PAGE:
By Ed Bruske
aka The Slow Cook
Some of us believe that the current childhood obesity epidemic is simply slow death brought about by too many sugars and starches in the diet. But the U.S. Department of Agriculture loves starches. In fact, grains and other starchy foods form the foundation of the Dietary Guidelines for Americans as well as the famous federally-sponsored food pyramid.
Thus, a school lunch such as this one served yesterday at my daughters school can be dominated by starches in the form of a baked potato as the featured entree, accompanied by something Chartwells calls "vegetable chili"--meaning beans that qualify as a "meat alternate" under USDA guidelines--a bread roll, canned peas and "warm baked locally grown apple slices" that look more like diced apples to me.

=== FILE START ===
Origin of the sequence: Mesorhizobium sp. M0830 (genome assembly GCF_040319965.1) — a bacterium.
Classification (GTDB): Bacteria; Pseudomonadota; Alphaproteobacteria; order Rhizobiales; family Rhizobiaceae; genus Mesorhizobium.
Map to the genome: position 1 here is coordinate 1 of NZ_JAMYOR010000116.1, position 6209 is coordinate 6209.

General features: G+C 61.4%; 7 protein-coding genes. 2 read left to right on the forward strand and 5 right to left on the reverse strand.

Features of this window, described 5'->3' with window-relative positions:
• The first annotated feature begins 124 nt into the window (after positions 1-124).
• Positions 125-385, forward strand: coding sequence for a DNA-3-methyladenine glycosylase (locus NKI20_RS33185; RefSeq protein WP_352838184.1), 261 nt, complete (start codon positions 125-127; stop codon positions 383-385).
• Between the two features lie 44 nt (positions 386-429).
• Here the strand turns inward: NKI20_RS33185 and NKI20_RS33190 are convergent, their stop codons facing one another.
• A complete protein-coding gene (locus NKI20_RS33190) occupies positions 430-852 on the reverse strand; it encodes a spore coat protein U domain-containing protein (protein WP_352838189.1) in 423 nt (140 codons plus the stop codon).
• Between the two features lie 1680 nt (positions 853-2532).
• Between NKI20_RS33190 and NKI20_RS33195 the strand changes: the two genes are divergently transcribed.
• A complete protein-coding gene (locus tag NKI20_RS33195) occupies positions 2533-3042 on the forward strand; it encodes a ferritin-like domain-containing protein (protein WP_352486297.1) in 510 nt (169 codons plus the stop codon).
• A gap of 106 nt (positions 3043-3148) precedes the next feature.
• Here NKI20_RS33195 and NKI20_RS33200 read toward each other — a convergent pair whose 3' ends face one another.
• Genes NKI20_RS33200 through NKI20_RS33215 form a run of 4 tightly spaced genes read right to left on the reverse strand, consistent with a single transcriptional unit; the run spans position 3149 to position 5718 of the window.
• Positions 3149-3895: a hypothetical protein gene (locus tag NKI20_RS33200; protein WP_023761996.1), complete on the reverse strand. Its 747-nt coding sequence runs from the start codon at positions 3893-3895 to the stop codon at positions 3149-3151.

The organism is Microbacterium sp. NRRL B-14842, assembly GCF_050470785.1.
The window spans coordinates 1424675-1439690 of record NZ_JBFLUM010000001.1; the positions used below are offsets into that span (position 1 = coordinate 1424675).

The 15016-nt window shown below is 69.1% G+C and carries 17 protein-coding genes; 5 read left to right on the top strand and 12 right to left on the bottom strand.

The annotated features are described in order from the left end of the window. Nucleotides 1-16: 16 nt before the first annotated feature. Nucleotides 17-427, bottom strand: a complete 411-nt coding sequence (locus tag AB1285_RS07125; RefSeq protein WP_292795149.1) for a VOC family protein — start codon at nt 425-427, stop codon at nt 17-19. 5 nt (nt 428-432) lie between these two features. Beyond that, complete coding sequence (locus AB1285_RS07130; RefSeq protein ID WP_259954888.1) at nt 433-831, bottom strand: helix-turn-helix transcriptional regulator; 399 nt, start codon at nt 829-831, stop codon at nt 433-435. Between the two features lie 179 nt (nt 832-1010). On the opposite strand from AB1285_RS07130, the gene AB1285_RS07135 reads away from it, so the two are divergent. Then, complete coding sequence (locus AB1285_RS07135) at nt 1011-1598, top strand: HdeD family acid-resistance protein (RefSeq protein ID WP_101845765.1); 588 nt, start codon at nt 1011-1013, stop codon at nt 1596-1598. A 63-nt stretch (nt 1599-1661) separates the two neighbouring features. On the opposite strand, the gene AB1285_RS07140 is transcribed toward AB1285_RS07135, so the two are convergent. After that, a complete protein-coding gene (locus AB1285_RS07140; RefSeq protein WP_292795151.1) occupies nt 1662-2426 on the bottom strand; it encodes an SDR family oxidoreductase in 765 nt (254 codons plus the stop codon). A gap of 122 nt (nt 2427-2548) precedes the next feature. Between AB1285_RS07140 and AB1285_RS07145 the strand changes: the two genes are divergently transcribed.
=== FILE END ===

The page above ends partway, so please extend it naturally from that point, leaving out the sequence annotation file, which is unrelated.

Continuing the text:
What do you suppose the glycemic load of this meal would be, especially for a 5-year-old?
Fortunately, perhaps, kids showed very little interest in the "vegetarian chili" or the peas or in many cases the baked potato. "It's dry and it's burned," said one fifth-grader of the spud on her tray. But my daughter gladly snatched it up. "All it needs is salt and butter," she declared.
Clearly, this is one case where the USDA regulations are not aligned with the country's weight issues.
7 years ago